A Gwinnett resident on a walk after dinner attacked by two dogs and needing immediate surgery. A quick investigation turns up the fact that this attack is not isolated and, in fact, the client is one of three people seriously injured after being attacked by the dogs, who had gotten loose from a home  in Lawrenceville. After the attack, Gwinnett County Animal Welfare captured the dogs and cited their owners. The dogs were euthanized and tested negative for rabies.

The victim of the dog attack was walking home from a local park, minding his own business when the loose pack of dogs jumped on him and began ripping into his arms, legs and other body parts. The attack was  witnessed by others who stopped and began trying to pull the vicious dogs off the helpless victim. Other neighbors tried, in vain, to help the elderly man as he was being attacked by a number of pit bulls at the same time.

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Dental implants are becoming more common in Georgia. Along with the increased use of implants comes a not so welcomed increase in the number of dental nerve injuries caused by implants being installed improperly by general dentists.

Sensory alteration resulting from the injury results in serious injuries that can be life altering. In some cases, the injuries become much more serious due to the general dentist (who quite possibly negligently installed the implants and caused the nerve injury) is not trained  or otherwise qualified to diagnose and treat the nerve injury. Once this is the case, what was otherwise a potentially temporary injury can morph into a permanent and debilitating injury that can affect almost every life function of the injured dental patient.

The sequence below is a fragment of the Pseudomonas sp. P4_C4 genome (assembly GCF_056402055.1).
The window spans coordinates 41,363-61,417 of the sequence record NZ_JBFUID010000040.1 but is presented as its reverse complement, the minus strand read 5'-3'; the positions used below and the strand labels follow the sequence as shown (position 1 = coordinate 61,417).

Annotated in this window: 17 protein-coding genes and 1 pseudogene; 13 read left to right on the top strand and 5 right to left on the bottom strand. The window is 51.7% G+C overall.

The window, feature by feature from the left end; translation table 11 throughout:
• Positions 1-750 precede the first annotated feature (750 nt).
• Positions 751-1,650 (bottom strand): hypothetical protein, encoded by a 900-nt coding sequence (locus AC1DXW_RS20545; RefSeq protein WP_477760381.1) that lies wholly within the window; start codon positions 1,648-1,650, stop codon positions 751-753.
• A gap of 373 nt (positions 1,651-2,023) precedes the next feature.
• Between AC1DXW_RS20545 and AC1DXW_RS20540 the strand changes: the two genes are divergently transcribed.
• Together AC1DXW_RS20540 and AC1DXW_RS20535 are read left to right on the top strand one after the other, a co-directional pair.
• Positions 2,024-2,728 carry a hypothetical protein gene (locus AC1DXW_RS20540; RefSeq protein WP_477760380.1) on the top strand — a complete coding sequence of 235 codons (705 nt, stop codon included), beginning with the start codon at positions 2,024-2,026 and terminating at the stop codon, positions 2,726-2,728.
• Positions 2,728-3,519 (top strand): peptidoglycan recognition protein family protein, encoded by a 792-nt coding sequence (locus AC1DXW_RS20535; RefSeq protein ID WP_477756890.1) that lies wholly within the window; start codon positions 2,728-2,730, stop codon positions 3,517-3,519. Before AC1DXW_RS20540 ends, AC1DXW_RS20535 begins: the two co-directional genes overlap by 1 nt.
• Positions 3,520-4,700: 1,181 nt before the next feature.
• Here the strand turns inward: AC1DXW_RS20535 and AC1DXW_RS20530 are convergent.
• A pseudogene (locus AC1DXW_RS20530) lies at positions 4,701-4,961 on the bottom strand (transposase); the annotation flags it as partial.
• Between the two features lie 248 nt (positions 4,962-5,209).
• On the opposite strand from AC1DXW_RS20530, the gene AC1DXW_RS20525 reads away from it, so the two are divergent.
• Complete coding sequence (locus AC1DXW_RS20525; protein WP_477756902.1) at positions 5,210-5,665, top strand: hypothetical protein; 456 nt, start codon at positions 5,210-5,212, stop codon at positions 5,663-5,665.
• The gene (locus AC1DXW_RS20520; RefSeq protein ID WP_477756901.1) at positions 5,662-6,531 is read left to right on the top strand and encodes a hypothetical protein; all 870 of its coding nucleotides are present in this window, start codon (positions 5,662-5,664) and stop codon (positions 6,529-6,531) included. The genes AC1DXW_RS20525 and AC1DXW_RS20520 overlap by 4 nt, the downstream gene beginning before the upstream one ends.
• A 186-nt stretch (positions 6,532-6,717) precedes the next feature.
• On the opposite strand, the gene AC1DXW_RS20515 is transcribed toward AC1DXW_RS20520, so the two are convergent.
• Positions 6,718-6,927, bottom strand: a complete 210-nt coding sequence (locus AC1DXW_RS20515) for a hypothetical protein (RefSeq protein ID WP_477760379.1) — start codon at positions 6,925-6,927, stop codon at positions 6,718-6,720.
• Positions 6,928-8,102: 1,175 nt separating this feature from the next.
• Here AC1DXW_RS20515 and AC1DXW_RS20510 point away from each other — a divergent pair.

Effective management of potentially serious nerve injuries caused by implants is based on providing a timely diagnosis and then treatment such as steroids or anti-inflammatories or corrective surgical intervention as soon as possible after diagnosis of the nerve injury, for best results in properly treating the nerve injury. In other words, the general dentist should timely refer the injured dental implant patient to a nerve specialist. The nerve specialist, in turn, can provide an early diagnosis and recommend the correct course of action for successful treatment. As these injuries become more prevalent, it is more and more apparent that nerve injuries are more likely to be persistent or even permanent when there is an increased period of time between injury and a diagnosis by a competent dental nerve specialist of the patient. If the diagnosis is delayed, there can be irreversible damage to the patient. Unfortunately, as a dental malpractice lawyer who specializes in dental implant injuries, I often see clients who sustained a dental nerve injury, report the symptoms of this injury to the dentist who installed the dental implants, and then these clients are not referred out to a nerve specialist. Rather, they are told that the injury is “normal” and that it will heal on its own over time. Many times, this advice is harmful to the patient and, in some but not all cases, negligent.

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Dental nerve damage can often be caused by dental treatment. Many kinds of treatment have reportedly caused dental nerve damage such as root canals and placement of dental implants in the lower jaw. Despite many types of proposed treatment and many claims of success, many victims of dental malpractice in Georgia have exhibited poor recovery after surgery is attempted to correct dental nerve damage.